Apple, Masimo court case over smartwatch trade secrets ends in hung jury

A jury was unable to come to a unanimous decision in a trial to determine whether Apple infringed on health-tracking technologies originally developed by fellow wearable maker Masimo.

Masimo—along with its spinout company Cercacor Laboratories—originally filed suit against Apple in 2020, accusing the tech giant of using their trade secrets in the development of the Apple Watch’s light-based pulse oximetry feature.

Masimo and Cercacor claimed Apple had gained access to the trade secrets by hiring away their former employees. The companies also accused Apple of filing for patents on technologies that Masimo and Cercacor employees had helped develop and requested that they be given part ownership of the patents.

For its part, Apple denied all of Masimo’s claims, arguing that it didn’t steal any trade secrets, that the overlaps in their technologies don’t actually constitute trade secrets and that there’s no need to add Masimo and Cercacor employees to any of the Big Tech’s patents.

The lawsuit originally spanned several dozen trade secret misappropriation claims, many of which were ultimately dropped by either the court or Masimo itself. Masimo stood to take home up to $1.85 billion in damages in the trial, down from the more than $3.1 billion it was originally seeking in the case.

According to court documents filed this week, after a three-week-long trial, six jurors voted in favor of Apple, but one took Masimo’s side and “will not change”—leading the judge in the case to declare a mistrial.

In a statement sent to Fierce Medtech, Apple thanked the jury “for their careful consideration in this case.”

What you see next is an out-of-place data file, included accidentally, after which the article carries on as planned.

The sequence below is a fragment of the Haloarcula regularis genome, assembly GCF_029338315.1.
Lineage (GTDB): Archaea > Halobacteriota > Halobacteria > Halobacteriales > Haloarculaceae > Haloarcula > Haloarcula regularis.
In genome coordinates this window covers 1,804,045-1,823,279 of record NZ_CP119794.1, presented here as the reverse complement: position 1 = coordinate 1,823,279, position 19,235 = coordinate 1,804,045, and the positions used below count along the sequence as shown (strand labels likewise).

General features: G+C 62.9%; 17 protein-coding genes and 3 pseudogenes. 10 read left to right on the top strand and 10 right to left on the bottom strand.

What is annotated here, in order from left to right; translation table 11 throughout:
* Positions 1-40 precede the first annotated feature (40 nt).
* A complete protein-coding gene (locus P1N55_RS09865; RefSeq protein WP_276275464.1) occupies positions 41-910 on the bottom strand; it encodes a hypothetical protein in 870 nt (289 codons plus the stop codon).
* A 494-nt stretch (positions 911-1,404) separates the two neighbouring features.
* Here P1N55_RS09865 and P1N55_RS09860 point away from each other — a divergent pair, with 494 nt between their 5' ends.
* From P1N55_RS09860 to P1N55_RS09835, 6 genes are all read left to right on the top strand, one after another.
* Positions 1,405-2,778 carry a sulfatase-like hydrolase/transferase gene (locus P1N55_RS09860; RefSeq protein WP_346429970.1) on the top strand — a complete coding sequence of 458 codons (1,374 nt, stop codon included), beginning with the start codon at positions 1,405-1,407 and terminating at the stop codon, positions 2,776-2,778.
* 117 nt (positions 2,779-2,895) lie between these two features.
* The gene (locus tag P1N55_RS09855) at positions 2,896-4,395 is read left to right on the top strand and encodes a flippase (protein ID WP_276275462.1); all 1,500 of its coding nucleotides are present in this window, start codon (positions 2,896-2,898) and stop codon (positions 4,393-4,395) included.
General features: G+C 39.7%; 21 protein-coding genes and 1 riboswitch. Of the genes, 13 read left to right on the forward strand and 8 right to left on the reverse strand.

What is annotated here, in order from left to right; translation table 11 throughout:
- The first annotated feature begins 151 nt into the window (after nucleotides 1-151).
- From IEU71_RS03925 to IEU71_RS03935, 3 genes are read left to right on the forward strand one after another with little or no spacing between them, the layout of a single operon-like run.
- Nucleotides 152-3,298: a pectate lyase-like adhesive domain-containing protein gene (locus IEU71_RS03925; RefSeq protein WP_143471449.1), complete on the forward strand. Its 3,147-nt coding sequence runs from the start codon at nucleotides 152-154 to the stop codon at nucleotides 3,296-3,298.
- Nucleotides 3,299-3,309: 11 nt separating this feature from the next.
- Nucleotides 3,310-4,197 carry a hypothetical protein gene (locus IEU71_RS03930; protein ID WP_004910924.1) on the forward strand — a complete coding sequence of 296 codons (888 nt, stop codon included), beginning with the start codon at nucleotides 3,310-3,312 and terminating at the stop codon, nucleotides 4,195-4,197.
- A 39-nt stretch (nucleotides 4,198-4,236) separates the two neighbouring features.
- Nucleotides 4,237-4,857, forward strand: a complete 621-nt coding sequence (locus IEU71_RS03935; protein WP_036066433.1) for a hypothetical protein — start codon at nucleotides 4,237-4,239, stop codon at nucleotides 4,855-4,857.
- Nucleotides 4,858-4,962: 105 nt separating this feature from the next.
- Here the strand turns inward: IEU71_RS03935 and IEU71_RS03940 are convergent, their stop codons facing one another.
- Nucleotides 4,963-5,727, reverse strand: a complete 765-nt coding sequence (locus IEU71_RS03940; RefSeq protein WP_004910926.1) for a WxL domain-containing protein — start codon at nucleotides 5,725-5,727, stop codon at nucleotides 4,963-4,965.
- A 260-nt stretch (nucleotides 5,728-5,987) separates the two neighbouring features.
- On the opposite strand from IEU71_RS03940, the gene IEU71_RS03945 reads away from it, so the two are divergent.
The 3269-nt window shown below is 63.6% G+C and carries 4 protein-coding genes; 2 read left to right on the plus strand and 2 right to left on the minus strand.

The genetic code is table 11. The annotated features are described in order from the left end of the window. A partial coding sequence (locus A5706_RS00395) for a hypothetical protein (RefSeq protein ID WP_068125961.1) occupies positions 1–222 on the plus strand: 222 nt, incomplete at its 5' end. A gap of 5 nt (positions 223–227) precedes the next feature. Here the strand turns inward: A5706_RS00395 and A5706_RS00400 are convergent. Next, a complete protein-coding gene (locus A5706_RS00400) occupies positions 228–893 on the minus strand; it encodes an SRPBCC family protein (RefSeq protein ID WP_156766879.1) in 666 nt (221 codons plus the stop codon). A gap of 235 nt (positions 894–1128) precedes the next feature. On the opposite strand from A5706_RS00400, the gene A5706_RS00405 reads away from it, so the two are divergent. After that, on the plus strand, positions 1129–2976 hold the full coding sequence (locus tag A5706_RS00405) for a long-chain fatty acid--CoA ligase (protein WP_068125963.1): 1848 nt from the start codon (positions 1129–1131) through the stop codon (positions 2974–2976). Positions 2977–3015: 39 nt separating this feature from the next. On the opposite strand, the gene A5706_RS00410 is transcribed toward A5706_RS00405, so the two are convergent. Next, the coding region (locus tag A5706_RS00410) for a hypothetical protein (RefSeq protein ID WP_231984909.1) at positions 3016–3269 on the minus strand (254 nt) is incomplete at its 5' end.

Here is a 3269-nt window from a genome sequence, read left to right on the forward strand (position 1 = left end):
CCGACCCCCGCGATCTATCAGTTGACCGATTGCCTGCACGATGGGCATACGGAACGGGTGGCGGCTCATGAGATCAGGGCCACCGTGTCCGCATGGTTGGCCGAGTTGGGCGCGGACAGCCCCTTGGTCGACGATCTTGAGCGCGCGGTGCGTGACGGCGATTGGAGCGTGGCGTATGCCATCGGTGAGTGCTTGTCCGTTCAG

“We deeply respect intellectual property and innovation and do not take or use confidential information from other companies. We are pleased that the court correctly rejected half of the plaintiffs’ trade secret allegations and will now ask the court to dismiss the remaining claims,” the company said in the statement.

Masimo said in a statement of its own that it was “disappointed” in the lack of a verdict and vowed to “retry the case and continue to pursue legal redress against Apple.”

In the statement, Masimo continued, “As we begin that process, the United States [International] Trade Commission is scheduled in the coming months to decide whether to ban the importation of certain models of the Apple Watch, following a ruling last year by an administrative law judge that Apple infringed one of Masimo’s patents for pulse oximetry.”

That patent concerns Masimo’s “light-based pulse oximetry functionality and components,” according to the company’s announcement of the ruling earlier this year. The U.S. International Trade Commission had been tasked with determining whether similar technology was used to add a pulse oximeter to Apple’s wearables, beginning with the Apple Watch Series 6 in 2020.

Meanwhile, in recent months, Apple has filed a handful of patent infringement cases against Masimo, claiming that the latter’s recently launched W1 smartwatch bears strong similarities to both the outer design and inner functions of the Apple Watch.